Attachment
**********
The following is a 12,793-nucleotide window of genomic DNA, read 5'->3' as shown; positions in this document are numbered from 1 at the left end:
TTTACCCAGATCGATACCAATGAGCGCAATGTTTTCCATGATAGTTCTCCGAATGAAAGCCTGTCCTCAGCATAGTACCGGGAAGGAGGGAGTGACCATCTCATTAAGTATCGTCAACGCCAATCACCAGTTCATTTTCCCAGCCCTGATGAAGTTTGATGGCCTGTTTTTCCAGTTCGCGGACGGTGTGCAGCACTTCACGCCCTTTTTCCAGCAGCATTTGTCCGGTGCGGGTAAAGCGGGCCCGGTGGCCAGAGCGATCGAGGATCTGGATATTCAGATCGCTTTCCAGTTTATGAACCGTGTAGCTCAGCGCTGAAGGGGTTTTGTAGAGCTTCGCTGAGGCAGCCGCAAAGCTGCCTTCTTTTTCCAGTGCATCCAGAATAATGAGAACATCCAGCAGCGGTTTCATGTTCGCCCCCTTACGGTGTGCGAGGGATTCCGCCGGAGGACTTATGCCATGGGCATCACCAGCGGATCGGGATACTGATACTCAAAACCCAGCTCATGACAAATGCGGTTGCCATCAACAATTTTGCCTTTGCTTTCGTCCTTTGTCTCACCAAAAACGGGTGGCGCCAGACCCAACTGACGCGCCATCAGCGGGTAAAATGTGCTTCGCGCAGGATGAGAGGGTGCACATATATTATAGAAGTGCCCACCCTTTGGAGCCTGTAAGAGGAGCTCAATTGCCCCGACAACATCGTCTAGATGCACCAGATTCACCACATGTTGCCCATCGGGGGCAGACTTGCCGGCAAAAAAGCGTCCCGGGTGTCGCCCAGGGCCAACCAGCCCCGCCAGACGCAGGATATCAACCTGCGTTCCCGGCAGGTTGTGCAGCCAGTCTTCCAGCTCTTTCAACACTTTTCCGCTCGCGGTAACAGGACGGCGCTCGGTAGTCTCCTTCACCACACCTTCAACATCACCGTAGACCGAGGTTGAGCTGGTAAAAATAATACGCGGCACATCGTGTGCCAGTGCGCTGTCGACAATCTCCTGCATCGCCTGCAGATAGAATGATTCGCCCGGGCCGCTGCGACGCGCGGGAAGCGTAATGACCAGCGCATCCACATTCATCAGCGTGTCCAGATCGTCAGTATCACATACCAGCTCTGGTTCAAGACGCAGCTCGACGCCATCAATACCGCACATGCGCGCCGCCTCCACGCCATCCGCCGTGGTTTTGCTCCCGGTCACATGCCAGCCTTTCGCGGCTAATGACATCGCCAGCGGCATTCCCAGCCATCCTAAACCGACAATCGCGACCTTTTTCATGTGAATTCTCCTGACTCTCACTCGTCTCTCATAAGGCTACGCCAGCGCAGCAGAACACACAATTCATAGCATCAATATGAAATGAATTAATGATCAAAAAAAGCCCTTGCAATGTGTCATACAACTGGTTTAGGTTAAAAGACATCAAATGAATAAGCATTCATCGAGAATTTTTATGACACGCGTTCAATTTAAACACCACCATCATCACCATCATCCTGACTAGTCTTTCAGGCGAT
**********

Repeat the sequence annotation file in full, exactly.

The following is a 12,793-nucleotide window of genomic DNA, read 5'->3' as shown; positions in this document are numbered from 1 at the left end:
TTTACCCAGATCGATACCAATGAGCGCAATGTTTTCCATGATAGTTCTCCGAATGAAAGCCTGTCCTCAGCATAGTACCGGGAAGGAGGGAGTGACCATCTCATTAAGTATCGTCAACGCCAATCACCAGTTCATTTTCCCAGCCCTGATGAAGTTTGATGGCCTGTTTTTCCAGTTCGCGGACGGTGTGCAGCACTTCACGCCCTTTTTCCAGCAGCATTTGTCCGGTGCGGGTAAAGCGGGCCCGGTGGCCAGAGCGATCGAGGATCTGGATATTCAGATCGCTTTCCAGTTTATGAACCGTGTAGCTCAGCGCTGAAGGGGTTTTGTAGAGCTTCGCTGAGGCAGCCGCAAAGCTGCCTTCTTTTTCCAGTGCATCCAGAATAATGAGAACATCCAGCAGCGGTTTCATGTTCGCCCCCTTACGGTGTGCGAGGGATTCCGCCGGAGGACTTATGCCATGGGCATCACCAGCGGATCGGGATACTGATACTCAAAACCCAGCTCATGACAAATGCGGTTGCCATCAACAATTTTGCCTTTGCTTTCGTCCTTTGTCTCACCAAAAACGGGTGGCGCCAGACCCAACTGACGCGCCATCAGCGGGTAAAATGTGCTTCGCGCAGGATGAGAGGGTGCACATATATTATAGAAGTGCCCACCCTTTGGAGCCTGTAAGAGGAGCTCAATTGCCCCGACAACATCGTCTAGATGCACCAGATTCACCACATGTTGCCCATCGGGGGCAGACTTGCCGGCAAAAAAGCGTCCCGGGTGTCGCCCAGGGCCAACCAGCCCCGCCAGACGCAGGATATCAACCTGCGTTCCCGGCAGGTTGTGCAGCCAGTCTTCCAGCTCTTTCAACACTTTTCCGCTCGCGGTAACAGGACGGCGCTCGGTAGTCTCCTTCACCACACCTTCAACATCACCGTAGACCGAGGTTGAGCTGGTAAAAATAATACGCGGCACATCGTGTGCCAGTGCGCTGTCGACAATCTCCTGCATCGCCTGCAGATAGAATGATTCGCCCGGGCCGCTGCGACGCGCGGGAAGCGTAATGACCAGCGCATCCACATTCATCAGCGTGTCCAGATCGTCAGTATCACATACCAGCTCTGGTTCAAGACGCAGCTCGACGCCATCAATACCGCACATGCGCGCCGCCTCCACGCCATCCGCCGTGGTTTTGCTCCCGGTCACATGCCAGCCTTTCGCGGCTAATGACATCGCCAGCGGCATTCCCAGCCATCCTAAACCGACAATCGCGACCTTTTTCATGTGAATTCTCCTGACTCTCACTCGTCTCTCATAAGGCTACGCCAGCGCAGCAGAACACACAATTCATAGCATCAATATGAAATGAATTAATGATCAAAAAAAGCCCTTGCAATGTGTCATACAACTGGTTTAGGTTAAAAGACATCAAATGAATAAGCATTCATCGAGAATTTTTATGACACGCGTTCAATTTAAACACCACCATCATCACCATCATCCTGACTAGTCTTTCAGGCGAT